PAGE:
Prisoners of ignorance
If ignorance were a crime, nearly every elected official in California could be locked up—if only there were enough cells! For, as Governor Arnold Schwarzenegger reminded us last week, California’s prisons are “dangerously overcrowded”—which leads us, like a dog chasing its own tail, right back to ignorance, because that’s about the only explanation for the state’s ongoing prison crisis.
It’s no secret that California’s correctional system is in horrible shape; we’ve written about it in this space plenty of times. Statewide, 172,000 inmates are currently packed sardine-like into a system designed to hold 100,000. That’s more than seven times the 22,000 prisoners the state incarcerated in 1980. Currently, more than double that number, 44,455, are being held on drug-related offenses alone, in spite of the passage of Proposition 36 in 2000, which mandated treatment instead of imprisonment for nonviolent drug abusers.
Rehabilitation for prisoners has become an exceedingly sick joke. According to the Department of Corrections, 70 percent of the inmates released annually return within two years. Two-thirds of California’s inmates are drug abusers, yet there are virtually no treatment options available in prison.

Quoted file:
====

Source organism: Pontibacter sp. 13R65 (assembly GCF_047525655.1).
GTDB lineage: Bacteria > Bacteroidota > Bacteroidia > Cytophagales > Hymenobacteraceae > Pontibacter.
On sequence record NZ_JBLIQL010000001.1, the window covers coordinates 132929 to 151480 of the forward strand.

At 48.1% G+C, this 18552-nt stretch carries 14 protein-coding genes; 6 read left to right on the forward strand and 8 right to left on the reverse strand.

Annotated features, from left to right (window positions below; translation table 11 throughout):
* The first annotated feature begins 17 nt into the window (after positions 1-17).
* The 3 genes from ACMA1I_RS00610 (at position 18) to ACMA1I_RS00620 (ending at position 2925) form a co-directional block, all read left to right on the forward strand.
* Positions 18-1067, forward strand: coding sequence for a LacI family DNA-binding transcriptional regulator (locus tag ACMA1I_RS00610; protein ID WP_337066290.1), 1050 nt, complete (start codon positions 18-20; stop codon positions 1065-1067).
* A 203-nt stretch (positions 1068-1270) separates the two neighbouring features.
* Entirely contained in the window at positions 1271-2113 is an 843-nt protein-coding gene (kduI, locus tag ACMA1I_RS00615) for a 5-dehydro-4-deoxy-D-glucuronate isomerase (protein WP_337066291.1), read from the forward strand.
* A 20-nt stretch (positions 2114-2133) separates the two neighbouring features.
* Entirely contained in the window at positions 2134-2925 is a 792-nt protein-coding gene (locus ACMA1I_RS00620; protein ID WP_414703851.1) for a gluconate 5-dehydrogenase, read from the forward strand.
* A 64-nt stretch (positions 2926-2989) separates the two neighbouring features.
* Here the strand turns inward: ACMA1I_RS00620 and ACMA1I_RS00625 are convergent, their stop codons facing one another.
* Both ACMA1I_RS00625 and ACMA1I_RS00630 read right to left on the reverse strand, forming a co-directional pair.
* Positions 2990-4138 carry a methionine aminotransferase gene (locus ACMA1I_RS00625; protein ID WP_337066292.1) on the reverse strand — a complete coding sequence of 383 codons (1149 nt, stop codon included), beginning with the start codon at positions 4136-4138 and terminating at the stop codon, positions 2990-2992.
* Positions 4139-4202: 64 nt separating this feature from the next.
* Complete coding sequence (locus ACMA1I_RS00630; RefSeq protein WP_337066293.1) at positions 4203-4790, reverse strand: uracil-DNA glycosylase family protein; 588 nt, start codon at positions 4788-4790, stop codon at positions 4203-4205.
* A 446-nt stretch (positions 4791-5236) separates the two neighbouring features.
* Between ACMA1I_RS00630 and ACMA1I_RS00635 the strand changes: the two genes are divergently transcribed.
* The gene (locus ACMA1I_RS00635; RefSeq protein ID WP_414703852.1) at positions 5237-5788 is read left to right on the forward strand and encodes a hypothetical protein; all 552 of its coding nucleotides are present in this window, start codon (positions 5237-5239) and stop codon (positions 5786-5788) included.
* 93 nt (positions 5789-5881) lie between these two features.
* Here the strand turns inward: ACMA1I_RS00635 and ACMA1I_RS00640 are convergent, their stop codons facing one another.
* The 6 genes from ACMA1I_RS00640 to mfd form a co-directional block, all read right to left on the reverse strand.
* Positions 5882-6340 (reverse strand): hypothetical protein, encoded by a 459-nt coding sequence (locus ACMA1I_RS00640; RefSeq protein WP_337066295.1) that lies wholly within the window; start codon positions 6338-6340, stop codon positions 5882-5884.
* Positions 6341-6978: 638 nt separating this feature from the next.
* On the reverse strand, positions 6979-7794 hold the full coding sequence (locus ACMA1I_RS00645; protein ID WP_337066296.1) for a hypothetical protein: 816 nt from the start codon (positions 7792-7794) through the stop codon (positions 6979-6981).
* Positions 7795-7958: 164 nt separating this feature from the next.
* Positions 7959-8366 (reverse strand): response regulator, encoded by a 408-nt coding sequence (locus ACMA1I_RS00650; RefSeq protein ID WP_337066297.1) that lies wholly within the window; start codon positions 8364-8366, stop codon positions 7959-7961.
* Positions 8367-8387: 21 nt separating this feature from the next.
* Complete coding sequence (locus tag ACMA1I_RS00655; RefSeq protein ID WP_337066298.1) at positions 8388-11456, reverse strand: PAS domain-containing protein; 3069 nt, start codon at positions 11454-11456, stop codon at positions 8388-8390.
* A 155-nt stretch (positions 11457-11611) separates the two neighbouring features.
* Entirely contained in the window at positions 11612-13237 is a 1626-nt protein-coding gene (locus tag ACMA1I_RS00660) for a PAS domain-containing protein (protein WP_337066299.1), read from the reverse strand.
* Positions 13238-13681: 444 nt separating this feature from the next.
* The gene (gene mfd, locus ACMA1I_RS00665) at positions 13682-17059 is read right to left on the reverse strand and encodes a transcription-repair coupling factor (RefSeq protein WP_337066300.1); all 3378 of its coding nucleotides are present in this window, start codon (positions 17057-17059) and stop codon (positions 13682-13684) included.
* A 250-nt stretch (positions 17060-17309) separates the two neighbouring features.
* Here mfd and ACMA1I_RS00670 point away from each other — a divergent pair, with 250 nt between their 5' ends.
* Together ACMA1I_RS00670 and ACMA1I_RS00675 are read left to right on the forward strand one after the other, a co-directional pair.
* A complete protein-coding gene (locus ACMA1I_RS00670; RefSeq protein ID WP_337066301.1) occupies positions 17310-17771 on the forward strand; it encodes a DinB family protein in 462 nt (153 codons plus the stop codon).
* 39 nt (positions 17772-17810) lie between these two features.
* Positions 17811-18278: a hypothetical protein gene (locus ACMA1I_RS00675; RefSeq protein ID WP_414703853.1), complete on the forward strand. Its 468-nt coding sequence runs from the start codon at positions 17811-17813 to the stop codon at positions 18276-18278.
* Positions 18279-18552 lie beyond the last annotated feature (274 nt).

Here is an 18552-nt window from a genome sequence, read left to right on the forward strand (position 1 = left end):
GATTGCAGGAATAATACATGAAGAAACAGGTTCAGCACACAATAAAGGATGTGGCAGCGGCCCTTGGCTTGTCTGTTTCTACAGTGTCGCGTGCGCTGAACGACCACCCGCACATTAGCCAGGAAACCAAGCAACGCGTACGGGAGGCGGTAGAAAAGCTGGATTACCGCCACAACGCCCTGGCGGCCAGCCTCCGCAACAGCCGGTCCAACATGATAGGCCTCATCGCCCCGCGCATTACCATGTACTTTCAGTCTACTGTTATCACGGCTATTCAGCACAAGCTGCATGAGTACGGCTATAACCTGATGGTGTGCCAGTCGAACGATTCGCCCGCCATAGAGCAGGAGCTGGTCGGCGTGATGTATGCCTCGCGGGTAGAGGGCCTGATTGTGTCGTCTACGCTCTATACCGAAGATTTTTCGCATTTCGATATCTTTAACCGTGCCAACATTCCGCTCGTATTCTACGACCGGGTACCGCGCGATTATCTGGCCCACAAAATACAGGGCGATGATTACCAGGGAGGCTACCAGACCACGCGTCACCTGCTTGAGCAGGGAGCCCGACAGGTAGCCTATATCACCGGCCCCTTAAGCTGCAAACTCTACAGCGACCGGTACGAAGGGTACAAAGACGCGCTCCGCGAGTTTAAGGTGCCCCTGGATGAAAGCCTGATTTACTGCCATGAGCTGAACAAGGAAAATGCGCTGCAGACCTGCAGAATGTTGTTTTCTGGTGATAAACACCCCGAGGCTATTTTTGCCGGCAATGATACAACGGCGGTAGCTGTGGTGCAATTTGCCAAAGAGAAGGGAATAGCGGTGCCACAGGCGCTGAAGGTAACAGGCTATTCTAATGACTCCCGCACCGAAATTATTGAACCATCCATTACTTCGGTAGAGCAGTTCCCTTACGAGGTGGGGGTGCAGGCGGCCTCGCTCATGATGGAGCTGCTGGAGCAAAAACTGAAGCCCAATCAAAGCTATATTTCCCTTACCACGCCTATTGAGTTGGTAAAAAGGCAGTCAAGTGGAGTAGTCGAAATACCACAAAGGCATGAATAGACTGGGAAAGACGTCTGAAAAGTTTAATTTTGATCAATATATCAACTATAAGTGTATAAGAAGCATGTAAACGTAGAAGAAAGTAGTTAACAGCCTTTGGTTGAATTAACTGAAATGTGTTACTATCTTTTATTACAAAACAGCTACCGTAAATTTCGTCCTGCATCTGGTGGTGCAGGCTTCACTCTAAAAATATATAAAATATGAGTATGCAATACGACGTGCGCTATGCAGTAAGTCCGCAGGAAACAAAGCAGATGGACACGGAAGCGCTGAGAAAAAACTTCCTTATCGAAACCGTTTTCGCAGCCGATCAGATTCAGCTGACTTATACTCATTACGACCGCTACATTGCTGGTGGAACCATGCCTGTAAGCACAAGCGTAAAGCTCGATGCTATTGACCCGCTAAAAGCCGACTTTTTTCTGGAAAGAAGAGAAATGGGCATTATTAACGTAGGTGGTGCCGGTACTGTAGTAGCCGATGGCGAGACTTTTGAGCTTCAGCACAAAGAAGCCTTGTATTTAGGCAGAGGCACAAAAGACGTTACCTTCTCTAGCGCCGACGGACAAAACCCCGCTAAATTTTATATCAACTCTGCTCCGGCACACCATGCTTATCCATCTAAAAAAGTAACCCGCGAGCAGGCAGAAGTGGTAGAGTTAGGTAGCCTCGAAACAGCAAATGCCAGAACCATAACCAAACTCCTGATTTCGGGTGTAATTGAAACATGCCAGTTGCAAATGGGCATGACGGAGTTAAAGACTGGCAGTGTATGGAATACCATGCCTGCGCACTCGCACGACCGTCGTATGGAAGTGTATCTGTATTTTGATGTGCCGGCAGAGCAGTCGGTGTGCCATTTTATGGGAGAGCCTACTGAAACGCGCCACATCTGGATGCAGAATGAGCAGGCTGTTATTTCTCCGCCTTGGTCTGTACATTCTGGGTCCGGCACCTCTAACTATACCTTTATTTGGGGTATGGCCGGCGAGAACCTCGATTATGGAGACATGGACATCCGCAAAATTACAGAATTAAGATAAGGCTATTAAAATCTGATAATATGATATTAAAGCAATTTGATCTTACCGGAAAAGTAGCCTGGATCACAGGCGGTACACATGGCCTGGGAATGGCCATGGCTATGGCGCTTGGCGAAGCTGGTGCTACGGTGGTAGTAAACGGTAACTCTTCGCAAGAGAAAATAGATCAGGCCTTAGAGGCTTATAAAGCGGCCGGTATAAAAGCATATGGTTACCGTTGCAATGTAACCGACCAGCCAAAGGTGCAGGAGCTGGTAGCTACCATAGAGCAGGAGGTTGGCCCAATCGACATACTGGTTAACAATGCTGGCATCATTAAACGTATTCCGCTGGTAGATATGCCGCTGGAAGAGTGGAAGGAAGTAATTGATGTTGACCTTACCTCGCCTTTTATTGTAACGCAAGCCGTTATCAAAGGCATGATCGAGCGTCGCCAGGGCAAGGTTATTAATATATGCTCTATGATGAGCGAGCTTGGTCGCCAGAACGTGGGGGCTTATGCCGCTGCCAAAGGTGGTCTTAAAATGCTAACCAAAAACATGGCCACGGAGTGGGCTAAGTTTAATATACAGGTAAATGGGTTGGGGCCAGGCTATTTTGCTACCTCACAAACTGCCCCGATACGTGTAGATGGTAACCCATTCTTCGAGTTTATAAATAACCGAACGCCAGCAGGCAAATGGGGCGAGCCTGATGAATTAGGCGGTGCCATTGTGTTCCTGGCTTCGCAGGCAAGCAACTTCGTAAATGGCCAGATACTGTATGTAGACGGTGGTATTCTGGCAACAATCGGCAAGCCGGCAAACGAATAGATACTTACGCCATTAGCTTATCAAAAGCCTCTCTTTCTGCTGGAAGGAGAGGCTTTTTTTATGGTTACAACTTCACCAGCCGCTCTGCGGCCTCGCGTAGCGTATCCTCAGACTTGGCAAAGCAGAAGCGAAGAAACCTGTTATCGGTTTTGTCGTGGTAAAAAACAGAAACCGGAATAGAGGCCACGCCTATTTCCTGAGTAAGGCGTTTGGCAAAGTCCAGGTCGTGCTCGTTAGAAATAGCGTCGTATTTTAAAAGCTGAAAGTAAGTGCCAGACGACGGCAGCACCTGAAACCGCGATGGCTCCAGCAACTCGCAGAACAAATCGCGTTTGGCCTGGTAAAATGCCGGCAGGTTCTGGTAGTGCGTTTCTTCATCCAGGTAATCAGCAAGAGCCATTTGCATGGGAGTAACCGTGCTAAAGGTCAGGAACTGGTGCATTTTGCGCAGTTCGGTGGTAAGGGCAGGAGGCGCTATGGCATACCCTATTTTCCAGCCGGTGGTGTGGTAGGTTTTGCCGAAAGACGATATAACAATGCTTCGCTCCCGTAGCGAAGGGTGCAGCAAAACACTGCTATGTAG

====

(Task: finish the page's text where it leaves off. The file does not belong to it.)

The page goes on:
As stated above, none of this is secret. In fact, the prison system was one of the many things the governor promised to reform during the recall election. But, according to a recent investigation of the prison system ordered by a federal judge, Schwarzenegger’s efforts to reform the system so far have failed.
So, last week Schwarzenegger proposed a “new” solution to the problem: Build more prisons.
To that end, he called for a special legislative session, to be held sometime before the regular session ends in August. Problem is, this is election season, and expecting politicians to deal rationally with the issue is akin to throwing gasoline on a fire.
Case in point: Senator Denise Ducheny, D-San Diego, who’s spent the better part of this year attempting to undo Proposition 36. Research has shown that incarceration does little to help nonviolent drug offenders and can in fact exacerbate the problem. Proposition 36 has been hailed as a more rational approach. Nevertheless, Ducheny wants parolees who use drugs again to be thrown back into the clink.
After Ducheny’s colleagues in the Senate rejected her bill earlier this year, she attached it as a rider on the recently passed budget. Schwarzenegger has threatened to cut off funds for Proposition 36 rehabilitation programs if her “reform” isn’t accepted.
Let’s see if we have this straight: If you don’t agree to something that doesn’t work, we won’t fund something that does work. It’s a hell of a way to make policy. Expect more of the same if legislators grant the governor his special session. We’d hope they might resist his proposal, but we know better. When it comes to our public officials, ignorance is not only bliss; it runs rampant.
Unfortunately, as of yet, it is not illegal.